Mutations in SLC35A3 cause autism spectrum disorder, epilepsy and arthrogryposis.

July 16, 2014 - 8:37am
Related Articles

Mutations in SLC35A3 cause autism spectrum disorder, epilepsy and arthrogryposis.

J Med Genet. 2013 Nov;50(11):733-9

Authors: Edvardson S, Ashikov A, Jalas C, Sturiale L, Shaag A, Fedick A, Treff NR, Garozzo D, Gerardy-Schahn R, Elpeleg O

Abstract
BACKGROUND: The heritability of autism spectrum disorder is currently estimated at 55%. Identification of the molecular basis of patients with syndromic autism extends our understanding of the pathogenesis of autism in general. The objective of this study was to find the gene mutated in eight patients from a large kindred, who suffered from autism spectrum disorder, arthrogryposis and epilepsy.
METHODS AND RESULTS: By linkage analysis and exome sequencing, we identified deleterious mutations in SLC35A3 in these patients. SLC35A3 encodes the major Golgi uridine diphosphate N-acetylglucosamine (UDP-GlcNAc) transporter. In Golgi vesicles isolated from patient fibroblasts the transport of the respective nucleotide sugar was significantly reduced causing a massive decrease in the content of cell surface expressed highly branched N-glycans and a concomitant sharp increase of lower branched glycoforms.
CONCLUSIONS: Spontaneous mutation in SLC35A3 has been discovered in cattle worldwide, recapitulating the human phenotype with arthrogryposis and additional skeletal defects known as Complex Vertebral Malformation syndrome. The skeletal anomalies in the mutant cattle and in our patients, and perhaps even the neurological symptoms are likely the consequence of the lack of high-branched N-glycans and the concomitant abundance of lower-branched glycoforms at the cell surface. This pattern has previously been associated with growth arrest and induction of differentiation. With this study, we add SLC35A3 to the gene list of autism spectrum disorders, and underscore the crucial importance of UDP-GlcNAc in the regulation of the N-glycan branching pathway in the Golgi apparatus.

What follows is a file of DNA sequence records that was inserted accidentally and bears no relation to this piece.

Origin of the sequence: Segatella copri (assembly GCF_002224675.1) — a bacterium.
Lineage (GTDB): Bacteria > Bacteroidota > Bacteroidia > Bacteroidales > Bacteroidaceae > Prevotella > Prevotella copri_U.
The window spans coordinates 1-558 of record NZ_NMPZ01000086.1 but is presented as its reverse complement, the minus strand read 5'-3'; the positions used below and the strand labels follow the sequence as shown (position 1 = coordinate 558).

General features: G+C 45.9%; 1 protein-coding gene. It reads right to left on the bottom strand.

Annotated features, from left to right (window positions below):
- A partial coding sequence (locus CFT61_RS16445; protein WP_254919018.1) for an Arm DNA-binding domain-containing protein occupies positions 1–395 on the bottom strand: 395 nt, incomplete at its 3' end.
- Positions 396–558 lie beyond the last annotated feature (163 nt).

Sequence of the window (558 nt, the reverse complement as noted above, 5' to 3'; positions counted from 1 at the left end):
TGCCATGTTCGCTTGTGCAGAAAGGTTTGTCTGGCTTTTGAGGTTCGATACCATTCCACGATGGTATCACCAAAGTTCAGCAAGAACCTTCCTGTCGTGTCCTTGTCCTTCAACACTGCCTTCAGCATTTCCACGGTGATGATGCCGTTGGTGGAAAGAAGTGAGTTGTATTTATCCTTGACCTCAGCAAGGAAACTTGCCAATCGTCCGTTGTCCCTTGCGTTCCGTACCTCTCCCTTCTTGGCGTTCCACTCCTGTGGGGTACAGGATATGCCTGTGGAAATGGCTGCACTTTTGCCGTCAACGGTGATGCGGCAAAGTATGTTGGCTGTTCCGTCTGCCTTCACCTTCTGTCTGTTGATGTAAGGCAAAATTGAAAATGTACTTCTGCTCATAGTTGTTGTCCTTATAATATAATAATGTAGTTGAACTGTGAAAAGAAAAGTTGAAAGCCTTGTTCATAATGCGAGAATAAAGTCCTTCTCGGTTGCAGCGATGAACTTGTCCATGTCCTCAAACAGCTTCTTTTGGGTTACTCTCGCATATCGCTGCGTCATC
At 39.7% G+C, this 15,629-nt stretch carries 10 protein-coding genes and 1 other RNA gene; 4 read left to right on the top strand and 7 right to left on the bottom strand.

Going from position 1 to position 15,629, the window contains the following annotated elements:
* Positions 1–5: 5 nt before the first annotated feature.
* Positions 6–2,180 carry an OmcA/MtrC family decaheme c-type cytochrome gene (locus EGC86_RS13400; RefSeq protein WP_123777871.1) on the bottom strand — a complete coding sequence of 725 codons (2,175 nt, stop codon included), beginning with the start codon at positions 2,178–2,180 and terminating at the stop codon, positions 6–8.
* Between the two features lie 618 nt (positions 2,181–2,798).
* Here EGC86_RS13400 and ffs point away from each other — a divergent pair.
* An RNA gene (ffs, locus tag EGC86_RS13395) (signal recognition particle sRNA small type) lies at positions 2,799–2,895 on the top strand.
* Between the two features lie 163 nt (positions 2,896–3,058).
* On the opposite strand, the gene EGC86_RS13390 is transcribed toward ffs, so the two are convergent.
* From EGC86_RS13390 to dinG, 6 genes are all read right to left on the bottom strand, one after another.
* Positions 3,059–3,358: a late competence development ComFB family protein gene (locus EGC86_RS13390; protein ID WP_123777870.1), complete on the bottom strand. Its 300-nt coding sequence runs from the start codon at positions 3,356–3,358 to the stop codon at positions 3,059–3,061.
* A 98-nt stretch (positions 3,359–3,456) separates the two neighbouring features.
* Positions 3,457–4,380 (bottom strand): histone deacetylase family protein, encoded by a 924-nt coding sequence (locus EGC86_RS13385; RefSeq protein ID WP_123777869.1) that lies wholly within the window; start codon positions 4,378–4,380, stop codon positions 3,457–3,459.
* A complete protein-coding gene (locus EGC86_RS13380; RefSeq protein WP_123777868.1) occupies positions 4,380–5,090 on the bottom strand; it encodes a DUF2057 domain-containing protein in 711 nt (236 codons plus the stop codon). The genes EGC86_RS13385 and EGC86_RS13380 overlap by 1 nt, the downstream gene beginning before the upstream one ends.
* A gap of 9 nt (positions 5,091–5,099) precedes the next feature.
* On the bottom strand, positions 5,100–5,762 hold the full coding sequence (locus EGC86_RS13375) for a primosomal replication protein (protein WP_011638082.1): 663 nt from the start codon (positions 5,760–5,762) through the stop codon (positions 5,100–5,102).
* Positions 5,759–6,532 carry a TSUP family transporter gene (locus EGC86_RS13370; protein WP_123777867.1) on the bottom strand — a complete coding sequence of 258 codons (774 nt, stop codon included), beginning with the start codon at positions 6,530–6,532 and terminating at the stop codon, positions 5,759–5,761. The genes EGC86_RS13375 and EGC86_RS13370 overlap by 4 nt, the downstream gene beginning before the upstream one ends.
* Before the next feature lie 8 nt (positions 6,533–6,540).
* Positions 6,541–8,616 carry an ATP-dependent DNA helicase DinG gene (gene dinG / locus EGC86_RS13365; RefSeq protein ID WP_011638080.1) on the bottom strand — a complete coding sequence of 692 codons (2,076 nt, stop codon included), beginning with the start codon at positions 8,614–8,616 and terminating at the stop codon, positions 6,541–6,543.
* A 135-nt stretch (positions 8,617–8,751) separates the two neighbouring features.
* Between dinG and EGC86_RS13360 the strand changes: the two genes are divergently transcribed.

PMID: 24031089 [PubMed - indexed for MEDLINE]

ADHD, autism spectrum disorder, temperament, and character: phenotypical associations and etiology in a Swedish childhood twin study.

July 16, 2014 - 8:37am
Related Articles

ADHD, autism spectrum disorder, temperament, and character: phenotypical associations and etiology in a Swedish childhood twin study.

Compr Psychiatry. 2013 Nov;54(8):1140-7

Authors: Kerekes N, Brändström S, Lundström S, Råstam M, Nilsson T, Anckarsäter H

Abstract
OBJECTIVE: To explore the links between neurodevelopmental disorders - attention deficit hyperactivity disorder (ADHD) and autism spectrum disorder (ASD) - and personality in a population-based, genetically sensitive study of children.
METHOD: A population-based sample of 1886 twins aged 9 and 12, enriched for childhood mental health problems, was recruited from the Child and Adolescent Twin Study in Sweden (CATSS). Parents were interviewed over the telephone using the Autism-Tics, AD/HD and other Comorbidities (A-TAC) inventory, and in a second step they rated their children according to the Junior Temperament and Character Inventory (JTCI).